Here’s where things stand heading into Day 64 of the Trump administration:
Now, the rubber really meets the road for the closer in chief, President Trump.
At the urging of the president, Republicans plan to try again Friday to vote on the American Health Care Act after hastily scuttling plans to move the legislation through the House on Thursday afternoon because of a lack of support from Republican members.
So far, there are 30 to 40 Republican members, mostly from the conservative House Freedom Caucus, who are firmly opposed to the bill. Meanwhile, GOP leadership can afford to lose only about 22.
Aides to the president delivered a blunt message to holdouts on the Hill late Thursday night: If they don’t approve the bill this week, there won’t be another chance. The president, they said, plans to move on to other priorities if the health-care effort fails.
The White House and Republican leadership are offering conservative Republicans changes to the “essential health benefits” currently in the Affordable Care Act.
But that and other concessions were not enough for many conservatives in the Freedom Caucus, who asked for more.
The White House insists that there is no Plan B if this bill fails. Conservatives on the Hill are calling their bluff. So far, by delaying the vote, the White House and House GOP leadership have been the first to blink.
REPEAL AND REPLACE ON THE LINE
So what do all these potential changes mean? According to the Congressional Budget Office, the same number of people will be uninsured in 2026 as under the original Republican proposal. The biggest difference is that the proposed changes make the bill cost more, leading to less deficit savings after a decade than the original measure would have produced.
In other words, the bill doesn’t help Republicans get more people covered by health insurance. In addition, the CBO predicts that the effects on premiums would be the same as in the original Republican proposal. To recap, the CBO predicted earlier this month that premiums would rise 15 to 20 percent before 2020, then fall roughly 10 percent by 2026 compared with the current law.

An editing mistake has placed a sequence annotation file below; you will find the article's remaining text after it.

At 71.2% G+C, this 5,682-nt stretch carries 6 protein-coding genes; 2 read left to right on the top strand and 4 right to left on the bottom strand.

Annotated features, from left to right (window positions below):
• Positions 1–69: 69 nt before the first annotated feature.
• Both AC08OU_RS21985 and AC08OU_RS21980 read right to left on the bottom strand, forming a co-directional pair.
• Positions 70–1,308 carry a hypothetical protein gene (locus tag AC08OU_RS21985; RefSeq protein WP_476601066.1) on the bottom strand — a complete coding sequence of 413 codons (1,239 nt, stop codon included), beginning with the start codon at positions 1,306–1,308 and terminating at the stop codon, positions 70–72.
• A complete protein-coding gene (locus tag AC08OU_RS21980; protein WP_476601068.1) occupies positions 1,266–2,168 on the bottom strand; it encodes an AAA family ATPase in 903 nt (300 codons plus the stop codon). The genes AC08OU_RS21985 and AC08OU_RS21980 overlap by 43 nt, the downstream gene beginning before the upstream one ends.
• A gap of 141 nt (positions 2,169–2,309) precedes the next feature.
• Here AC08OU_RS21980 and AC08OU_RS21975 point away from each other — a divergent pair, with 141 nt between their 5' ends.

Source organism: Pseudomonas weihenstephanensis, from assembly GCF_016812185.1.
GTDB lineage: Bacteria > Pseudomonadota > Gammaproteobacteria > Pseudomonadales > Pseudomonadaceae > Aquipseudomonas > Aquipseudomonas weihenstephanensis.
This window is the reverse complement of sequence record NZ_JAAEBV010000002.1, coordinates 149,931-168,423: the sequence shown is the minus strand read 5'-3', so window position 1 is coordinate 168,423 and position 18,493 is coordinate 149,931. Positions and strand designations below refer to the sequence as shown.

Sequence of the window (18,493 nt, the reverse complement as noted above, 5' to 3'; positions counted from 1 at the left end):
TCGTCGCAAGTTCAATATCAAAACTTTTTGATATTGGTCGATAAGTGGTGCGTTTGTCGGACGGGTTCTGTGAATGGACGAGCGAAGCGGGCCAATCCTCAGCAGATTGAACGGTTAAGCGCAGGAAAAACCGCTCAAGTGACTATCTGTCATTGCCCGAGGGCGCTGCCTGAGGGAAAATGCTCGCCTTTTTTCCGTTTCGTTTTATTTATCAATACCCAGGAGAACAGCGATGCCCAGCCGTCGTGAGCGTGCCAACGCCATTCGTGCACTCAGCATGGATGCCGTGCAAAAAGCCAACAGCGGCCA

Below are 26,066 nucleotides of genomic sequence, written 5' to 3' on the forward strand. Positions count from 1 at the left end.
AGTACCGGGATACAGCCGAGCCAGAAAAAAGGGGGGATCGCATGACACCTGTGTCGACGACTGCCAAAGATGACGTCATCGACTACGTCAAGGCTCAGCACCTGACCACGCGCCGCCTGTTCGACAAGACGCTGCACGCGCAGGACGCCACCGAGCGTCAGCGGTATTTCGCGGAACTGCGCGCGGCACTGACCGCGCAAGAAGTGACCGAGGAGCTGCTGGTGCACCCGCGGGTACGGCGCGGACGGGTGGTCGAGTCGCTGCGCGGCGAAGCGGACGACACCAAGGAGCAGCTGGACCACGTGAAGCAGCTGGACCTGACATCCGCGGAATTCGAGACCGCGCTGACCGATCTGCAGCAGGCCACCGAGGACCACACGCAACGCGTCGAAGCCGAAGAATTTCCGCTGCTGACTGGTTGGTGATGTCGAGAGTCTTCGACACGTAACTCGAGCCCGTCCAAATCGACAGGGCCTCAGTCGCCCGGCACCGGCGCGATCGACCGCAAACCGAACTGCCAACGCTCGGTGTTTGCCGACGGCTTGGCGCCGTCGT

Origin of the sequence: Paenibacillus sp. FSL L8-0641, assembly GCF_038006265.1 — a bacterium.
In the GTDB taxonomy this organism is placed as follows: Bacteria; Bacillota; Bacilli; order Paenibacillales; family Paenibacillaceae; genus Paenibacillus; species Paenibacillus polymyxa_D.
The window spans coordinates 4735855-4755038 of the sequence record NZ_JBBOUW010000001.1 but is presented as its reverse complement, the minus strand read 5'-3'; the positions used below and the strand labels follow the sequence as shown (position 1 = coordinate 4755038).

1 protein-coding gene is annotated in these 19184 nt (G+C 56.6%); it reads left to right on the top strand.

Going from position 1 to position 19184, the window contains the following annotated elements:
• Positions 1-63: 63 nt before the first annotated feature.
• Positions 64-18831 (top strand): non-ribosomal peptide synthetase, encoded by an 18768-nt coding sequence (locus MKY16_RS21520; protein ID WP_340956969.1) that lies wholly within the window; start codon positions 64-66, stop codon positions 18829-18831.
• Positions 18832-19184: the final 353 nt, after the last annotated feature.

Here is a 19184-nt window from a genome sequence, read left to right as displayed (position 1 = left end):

But heading into the bill’s next vote, more changes were being made, and it is not likely that the CBO will have time to provide a new score on the final product.
WIRETAP MEA CULPA
House Intelligence Committee Chairman Devin Nunes’s revelation that the names of Trump transition advisers may have been caught up in surveillance of foreigners was like throwing a hand grenade into his committee’s investigation of Russian interference in the 2016 election.
The California Republican is now under fire for that, especially his decision to brief the president at the White House on information he acknowledged is incomplete. Nunes took a first step to address the concerns by apologizing to his fellow committee members for how he handled the situation.
But pressure is mounting for an independent committee to step in.
And Nunes’s blockbuster revelations are also being called into question. Was Trump or any of his aides on any of the intercepted calls? Nunes says he doesn’t know for sure.
SUPREME COURT FILIBUSTER ADDED TO THE DOCKET
Things are heating up in the otherwise sleepy hearing for Trump’s Supreme Court pick, Neil Gorsuch. Democrats, as expected, are threatening to filibuster, preventing a straight up-and-down vote on Gorsuch’s nomination unless Republicans are able to gather 60 votes.
Fifty-two senators caucus with the Republicans — so that means they need at least eight more lawmakers on their side.
It seems like an uphill battle, but already, moderate Democrats appear to be willing to play ball.
West Virginia Sen. Joe Manchin III has already said that “we should have an up-or-down vote” on Gorsuch’s nomination.
If Democrats do decide to filibuster, it could force Senate Majority Leader Mitch McConnell (R-Ky.) to change Senate rules or invoke the “nuclear option,” which removes the threat of a filibuster for Supreme Court nominees.
TRUMP HOTEL IN THE CLEAR ON ETHICS
Trump has stepped away from the day-to-day management of his business, including his luxury hotel in Washington.
And because of that decision, government oversight officials said Thursday that Trump’s business is in full compliance with its lease with the federal government, which bars an “elected official of the government of the United States” from benefiting from the deal.
Because Trump won’t be benefiting directly from the hotel until after he leaves office, the lease is still valid. Trump’s son Eric Trump, who oversees the hotel, is acting on the president’s behalf until he leaves office.